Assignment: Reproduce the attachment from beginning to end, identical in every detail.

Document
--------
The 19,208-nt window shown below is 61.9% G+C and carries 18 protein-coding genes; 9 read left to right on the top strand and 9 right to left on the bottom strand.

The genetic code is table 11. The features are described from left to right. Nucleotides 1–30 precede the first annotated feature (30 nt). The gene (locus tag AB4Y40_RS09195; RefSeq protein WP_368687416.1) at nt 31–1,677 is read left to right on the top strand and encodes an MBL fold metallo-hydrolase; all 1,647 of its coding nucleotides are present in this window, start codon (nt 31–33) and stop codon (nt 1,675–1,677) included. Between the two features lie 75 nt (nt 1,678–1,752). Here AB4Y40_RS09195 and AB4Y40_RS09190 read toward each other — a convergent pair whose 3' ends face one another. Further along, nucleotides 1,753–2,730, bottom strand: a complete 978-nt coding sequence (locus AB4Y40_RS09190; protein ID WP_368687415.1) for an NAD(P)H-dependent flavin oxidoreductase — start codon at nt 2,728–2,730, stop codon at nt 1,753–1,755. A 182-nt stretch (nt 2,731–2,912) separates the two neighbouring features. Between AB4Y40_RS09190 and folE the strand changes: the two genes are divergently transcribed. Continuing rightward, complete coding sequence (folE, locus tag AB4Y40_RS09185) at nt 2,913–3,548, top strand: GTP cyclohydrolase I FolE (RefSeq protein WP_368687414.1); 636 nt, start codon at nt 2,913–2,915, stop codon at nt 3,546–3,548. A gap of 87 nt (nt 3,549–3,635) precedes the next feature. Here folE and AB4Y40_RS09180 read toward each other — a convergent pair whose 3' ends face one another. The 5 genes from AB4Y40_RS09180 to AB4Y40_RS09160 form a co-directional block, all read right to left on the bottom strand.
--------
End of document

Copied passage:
The 19,208-nt window shown below is 61.9% G+C and carries 18 protein-coding genes; 9 read left to right on the top strand and 9 right to left on the bottom strand.

The genetic code is table 11. The features are described from left to right. Nucleotides 1–30 precede the first annotated feature (30 nt). The gene (locus tag AB4Y40_RS09195; RefSeq protein WP_368687416.1) at nt 31–1,677 is read left to right on the top strand and encodes an MBL fold metallo-hydrolase; all 1,647 of its coding nucleotides are present in this window, start codon (nt 31–33) and stop codon (nt 1,675–1,677) included. Between the two features lie 75 nt (nt 1,678–1,752). Here AB4Y40_RS09195 and AB4Y40_RS09190 read toward each other — a convergent pair whose 3' ends face one another. Further along, nucleotides 1,753–2,730, bottom strand: a complete 978-nt coding sequence (locus AB4Y40_RS09190; protein ID WP_368687415.1) for an NAD(P)H-dependent flavin oxidoreductase — start codon at nt 2,728–2,730, stop codon at nt 1,753–1,755. A 182-nt stretch (nt 2,731–2,912) separates the two neighbouring features. Between AB4Y40_RS09190 and folE the strand changes: the two genes are divergently transcribed. Continuing rightward, complete coding sequence (folE, locus tag AB4Y40_RS09185) at nt 2,913–3,548, top strand: GTP cyclohydrolase I FolE (RefSeq protein WP_368687414.1); 636 nt, start codon at nt 2,913–2,915, stop codon at nt 3,546–3,548. A gap of 87 nt (nt 3,549–3,635) precedes the next feature. Here folE and AB4Y40_RS09180 read toward each other — a convergent pair whose 3' ends face one another. The 5 genes from AB4Y40_RS09180 to AB4Y40_RS09160 form a co-directional block, all read right to left on the bottom strand.